Earlier this year,

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SAN ANTONIO – It seems there isn’t much folks can agree on in 2020, but a deep hatred of traffic is universal.

While our journalists can’t wave a magic wand to fix congestion on your daily drive, we want to do everything we can to make it a little easier and safer.

Of course, we have live traffic maps with the latest delays and closures on the KSAT traffic page, but we want to go deeper. To do that, we need your help.

What questions do you have about transportation issues around San Antonio and South Texas?

Maybe you’re curious about that seemingly empty park-and-ride in Stone Oak?

What would you like our journalists to dig into, from strange traffic laws to tips and tricks on the road?

How can we make your morning or afternoon commute a little more manageable? Let us know in the prompt below or in the comment section of this story.

Over the next few weeks, KSAT staff will be crawling over your responses to identify and report out issues facing our community, from traffic hacks to major road projects.

These stories will follow the two recent KSAT Explains episodes about San Antonio’s troubled mass transit past and what the future holds for transportation in our city.

READ MORE FROM KSAT:

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Buccaneers wide receiver Antonio Brown was accused last month of destroying a surveillance camera and throwing his bicycle at a security-guard shack at the Hollywood, Fla., gated community where he lives, according to a police report obtained by the Miami Herald.

According to the Herald, local police determined they had probable cause to charge Brown with misdemeanor criminal mischief, but the homeowners association president elected not to press chargers fearing Brown “may retaliate against her employees.”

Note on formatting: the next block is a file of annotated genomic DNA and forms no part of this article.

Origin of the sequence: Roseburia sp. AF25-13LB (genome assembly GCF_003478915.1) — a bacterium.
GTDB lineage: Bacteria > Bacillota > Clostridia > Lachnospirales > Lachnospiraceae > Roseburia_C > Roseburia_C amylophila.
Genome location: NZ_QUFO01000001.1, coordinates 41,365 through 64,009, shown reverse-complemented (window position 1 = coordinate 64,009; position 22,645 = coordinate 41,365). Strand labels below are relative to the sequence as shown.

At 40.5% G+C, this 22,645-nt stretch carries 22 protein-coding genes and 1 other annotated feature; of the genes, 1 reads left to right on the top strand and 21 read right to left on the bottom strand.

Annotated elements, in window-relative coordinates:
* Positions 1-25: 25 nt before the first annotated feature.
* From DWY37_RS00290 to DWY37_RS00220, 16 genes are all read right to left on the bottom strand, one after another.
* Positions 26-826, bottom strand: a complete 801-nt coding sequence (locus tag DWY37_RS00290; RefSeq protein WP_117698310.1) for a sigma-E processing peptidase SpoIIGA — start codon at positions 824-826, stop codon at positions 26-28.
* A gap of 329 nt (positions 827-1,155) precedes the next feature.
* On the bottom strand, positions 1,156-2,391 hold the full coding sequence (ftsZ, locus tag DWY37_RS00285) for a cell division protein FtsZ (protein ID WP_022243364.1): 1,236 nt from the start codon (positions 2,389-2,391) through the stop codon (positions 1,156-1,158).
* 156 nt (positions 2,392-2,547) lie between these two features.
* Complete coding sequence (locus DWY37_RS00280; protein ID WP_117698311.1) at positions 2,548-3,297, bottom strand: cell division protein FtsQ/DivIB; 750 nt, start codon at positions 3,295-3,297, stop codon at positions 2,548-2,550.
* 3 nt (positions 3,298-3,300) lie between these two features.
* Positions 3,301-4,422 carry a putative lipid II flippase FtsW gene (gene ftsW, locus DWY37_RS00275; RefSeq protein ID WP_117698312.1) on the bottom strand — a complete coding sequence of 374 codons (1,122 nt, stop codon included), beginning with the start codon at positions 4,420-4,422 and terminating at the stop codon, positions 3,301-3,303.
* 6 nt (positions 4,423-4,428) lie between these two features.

The alleged incident, which took place Oct. 15, occurred less than two weeks before Brown signed with Tampa Bay. According to the Herald, police said Brown appeared angered when a guest of his was denied access inside the complex.

“Brown then approached the guard shack and began to strike one of the surveillance cameras, causing it to break,” the police report reportedly said. 

The wide receiver reportedly later returned and cursed the gate’s guard and allegedly threw his bike at the security gate arm. 

“It’s not that we’re afraid of him,” Sylvia Berman, the HOA president, told the Herald on Monday. Instead, she said the board thought the incident was too minor to press charges and that the NFL veteran agreed to replace the camera. 

Antonio Brown Timeline: The Path From the Patriots to the Buccaneers

The Hollywood police department “exceptionally cleared” the case on Nov. 5, according to the Herald. 

A spokesperson for Brown told the newspaper that, “One of the issues involved difficulties that visiting friends and family experienced while attempting to access a visitor gate. That and all other issues have been fully and amicably resolved, and everyone is getting along just fine.”